Trade certification is no longer handled by the provincial government.
TORONTO — Progressive Conservative Leader Tim Hudak cannot win the current Ontario election by misleading the public about the Ontario College of Trades, according to the president of Unifor, Jerry Dias.
“The College of Trades is good for the trades. The decisions affecting the skilled trades are being made by the trades for the trades, and not by politicians like Tim Hudak,” Dias said.
“It’s about time the Conservatives quit bashing the college and rather embraced the structure and worked with all the stakeholders to make it a successful body,” he said.
The college was set up in 2009. Previously, trade certification in the province was handled by the provincial government.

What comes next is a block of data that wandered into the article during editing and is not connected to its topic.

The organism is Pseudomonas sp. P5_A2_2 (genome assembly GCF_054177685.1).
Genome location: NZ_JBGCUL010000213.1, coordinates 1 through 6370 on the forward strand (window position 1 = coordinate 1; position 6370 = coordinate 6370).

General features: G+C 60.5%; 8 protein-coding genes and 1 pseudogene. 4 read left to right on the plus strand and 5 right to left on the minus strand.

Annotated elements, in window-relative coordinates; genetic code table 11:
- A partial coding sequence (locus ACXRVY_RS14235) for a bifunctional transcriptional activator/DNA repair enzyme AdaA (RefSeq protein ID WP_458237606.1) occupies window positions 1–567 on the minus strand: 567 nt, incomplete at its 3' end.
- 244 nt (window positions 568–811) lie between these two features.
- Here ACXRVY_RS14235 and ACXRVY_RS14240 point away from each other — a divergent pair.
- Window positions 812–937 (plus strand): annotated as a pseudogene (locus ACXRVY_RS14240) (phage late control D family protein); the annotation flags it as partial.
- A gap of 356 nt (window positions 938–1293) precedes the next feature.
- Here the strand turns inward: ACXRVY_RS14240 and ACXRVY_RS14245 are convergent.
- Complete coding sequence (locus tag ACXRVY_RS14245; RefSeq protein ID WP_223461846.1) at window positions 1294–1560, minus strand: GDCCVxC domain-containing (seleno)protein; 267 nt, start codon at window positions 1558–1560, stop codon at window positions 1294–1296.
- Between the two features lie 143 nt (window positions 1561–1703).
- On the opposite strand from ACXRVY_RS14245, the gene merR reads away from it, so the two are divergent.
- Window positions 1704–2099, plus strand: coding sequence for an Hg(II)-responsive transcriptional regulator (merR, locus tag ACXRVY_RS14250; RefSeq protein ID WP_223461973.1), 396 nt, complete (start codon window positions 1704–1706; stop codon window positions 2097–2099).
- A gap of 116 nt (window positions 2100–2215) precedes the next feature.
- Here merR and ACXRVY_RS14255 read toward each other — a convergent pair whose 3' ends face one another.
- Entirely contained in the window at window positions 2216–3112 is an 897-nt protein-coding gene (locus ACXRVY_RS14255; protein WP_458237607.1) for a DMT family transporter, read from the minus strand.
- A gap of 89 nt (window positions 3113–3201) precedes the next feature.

The majority of trades in Ontario are voluntary. Out of 156 trade classifications in Ontario, only 22 are compulsory. These tend to be jobs where safety requires a skilled person do the work – such as wiring a home for electricity, fixing a car or installing fire prevention sprinklers.
“These are jobs where you want someone with a certificate to prove they can do the job safely,” said John Breslin, Unifor Skilled Trades Director.
Breslin said journeyperson to apprenticeship ratios are not a barrier for entry into the skilled trades.
“Lowering ratios would allow employers to reduce their costs and the quality of workmanship by laying off 200,000 skilled journeypersons and replacing them with low cost, lower-skilled apprentices, all at the expense of public safety.”
The college is funded by membership fees from the compulsory trades, meaning there is no cost to the taxpayer, unlike the previous structure when the provincial government handled skilled trade issues, Dias said.
“We do not need the skilled trades being part of the government bureaucracy of the past, where decisions were not made out of political expediency and not always in the best interest of skilled trades, apprentices or the public,” Breslin said.